Friend of ACL, Nick Schonberger is a patriot, writer, historian, Abe Lincoln expert and nacho lover. As a special contributor, Nick helps to shed some light on one of Philadelphia’s most intriguing neighborhoods.
A few weeks back I noticed a sly comment from Mr. Michael Williams about my neighborhood in Philadelphia. I emailed him, what do you know about Fishtown, USA? “I know that it is shitty and awesome and I love it. What do you know?,” was the gist of his reply. I told him I know that I live in Fishtown, and the idea for this photo essay was born.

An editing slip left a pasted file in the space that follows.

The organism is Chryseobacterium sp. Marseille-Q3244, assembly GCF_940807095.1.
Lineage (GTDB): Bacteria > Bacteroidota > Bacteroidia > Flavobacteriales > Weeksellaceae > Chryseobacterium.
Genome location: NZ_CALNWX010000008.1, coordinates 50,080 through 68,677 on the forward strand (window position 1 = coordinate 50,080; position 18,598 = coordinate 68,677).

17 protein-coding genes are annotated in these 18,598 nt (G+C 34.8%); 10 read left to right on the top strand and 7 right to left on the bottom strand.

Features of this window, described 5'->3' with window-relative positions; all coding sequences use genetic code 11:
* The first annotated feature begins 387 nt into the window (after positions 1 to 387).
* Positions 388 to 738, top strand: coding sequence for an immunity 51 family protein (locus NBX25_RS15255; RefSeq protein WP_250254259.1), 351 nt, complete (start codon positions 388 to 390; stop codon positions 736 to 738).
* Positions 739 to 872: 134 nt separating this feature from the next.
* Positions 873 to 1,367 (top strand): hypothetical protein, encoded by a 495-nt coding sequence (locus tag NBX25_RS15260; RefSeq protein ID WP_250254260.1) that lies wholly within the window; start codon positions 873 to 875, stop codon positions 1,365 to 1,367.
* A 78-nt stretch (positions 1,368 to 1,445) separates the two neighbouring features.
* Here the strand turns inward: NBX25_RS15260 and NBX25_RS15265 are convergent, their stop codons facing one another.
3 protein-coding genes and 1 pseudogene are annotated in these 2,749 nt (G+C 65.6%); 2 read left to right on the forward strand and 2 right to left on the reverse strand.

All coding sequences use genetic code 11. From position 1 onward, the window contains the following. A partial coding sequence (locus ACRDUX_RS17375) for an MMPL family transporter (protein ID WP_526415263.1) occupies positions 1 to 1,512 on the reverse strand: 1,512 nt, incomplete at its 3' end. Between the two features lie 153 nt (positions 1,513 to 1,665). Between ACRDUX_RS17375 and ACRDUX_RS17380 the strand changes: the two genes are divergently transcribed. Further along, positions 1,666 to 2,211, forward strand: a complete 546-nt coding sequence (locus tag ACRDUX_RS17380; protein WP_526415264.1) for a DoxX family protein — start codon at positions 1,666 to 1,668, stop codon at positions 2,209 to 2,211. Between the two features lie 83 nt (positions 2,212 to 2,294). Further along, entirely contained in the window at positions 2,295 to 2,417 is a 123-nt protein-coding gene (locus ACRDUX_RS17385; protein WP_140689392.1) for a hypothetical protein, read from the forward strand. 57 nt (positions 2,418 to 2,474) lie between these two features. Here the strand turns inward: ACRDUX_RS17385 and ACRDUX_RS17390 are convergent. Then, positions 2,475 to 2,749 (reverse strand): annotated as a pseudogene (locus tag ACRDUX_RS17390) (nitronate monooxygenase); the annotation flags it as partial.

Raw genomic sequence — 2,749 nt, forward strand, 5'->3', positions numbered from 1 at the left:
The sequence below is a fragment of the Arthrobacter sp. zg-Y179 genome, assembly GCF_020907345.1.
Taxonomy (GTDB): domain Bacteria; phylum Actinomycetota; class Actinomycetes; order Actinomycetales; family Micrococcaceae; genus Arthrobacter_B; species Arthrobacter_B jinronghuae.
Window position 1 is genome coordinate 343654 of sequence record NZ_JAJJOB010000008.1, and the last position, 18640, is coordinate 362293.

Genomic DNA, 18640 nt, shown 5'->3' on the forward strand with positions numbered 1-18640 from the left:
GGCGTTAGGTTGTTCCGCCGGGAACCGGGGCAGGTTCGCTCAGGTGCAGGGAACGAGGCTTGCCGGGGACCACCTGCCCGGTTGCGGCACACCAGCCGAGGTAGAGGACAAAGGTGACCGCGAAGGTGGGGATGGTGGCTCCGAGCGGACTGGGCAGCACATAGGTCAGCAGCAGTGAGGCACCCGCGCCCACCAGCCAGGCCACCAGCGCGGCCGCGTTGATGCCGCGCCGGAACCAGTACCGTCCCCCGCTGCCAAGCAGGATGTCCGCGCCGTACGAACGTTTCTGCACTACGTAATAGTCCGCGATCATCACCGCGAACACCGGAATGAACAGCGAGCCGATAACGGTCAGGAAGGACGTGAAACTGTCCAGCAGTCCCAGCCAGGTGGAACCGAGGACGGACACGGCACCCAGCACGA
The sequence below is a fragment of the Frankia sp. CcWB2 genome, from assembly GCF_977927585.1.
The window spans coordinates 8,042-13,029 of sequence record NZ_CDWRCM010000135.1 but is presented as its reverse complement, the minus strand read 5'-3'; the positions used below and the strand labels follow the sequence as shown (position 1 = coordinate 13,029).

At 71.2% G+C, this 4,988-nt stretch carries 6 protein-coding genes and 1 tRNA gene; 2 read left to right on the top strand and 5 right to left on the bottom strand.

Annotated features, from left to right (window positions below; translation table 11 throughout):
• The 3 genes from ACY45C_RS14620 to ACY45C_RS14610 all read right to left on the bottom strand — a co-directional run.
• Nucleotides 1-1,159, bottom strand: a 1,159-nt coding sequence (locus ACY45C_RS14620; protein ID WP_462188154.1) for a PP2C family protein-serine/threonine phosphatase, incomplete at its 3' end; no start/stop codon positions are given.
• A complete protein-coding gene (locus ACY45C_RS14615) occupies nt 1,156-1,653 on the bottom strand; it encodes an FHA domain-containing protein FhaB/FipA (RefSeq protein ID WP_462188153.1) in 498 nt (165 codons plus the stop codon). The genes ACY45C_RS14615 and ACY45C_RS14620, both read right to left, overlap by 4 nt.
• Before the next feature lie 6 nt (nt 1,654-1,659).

I’ve lived in Fishtown on and off for the last 18-months. The neighborhood straddles the fine line between vibrancy and decaying urban America. Nestled just north east of Northern Liberties on the banks of the Delaware River, Fishtown has a distinct, if not exceptional history. William Penn signed his treaty with the Native Americans just a few blocks from my home. The spot is now recognized by a memorial park, a place people spend Saturday afternoons smoking blunts by the water. Few of these revelers would know that they are steps away from where the local industrial history begins. A center for the Delaware Rivers Shad fishery, the name Fishtown derives from the activity. The 20th-Century brought boatyards, dry docks and Reach Sporting Goods Company. All since perished. But, like the fishery, the remains of that industry continually play a roll in the neighborhood. It is primarily working class, with a small influx of professionals and artists, and the bars and taverns that mark corners are a reflection.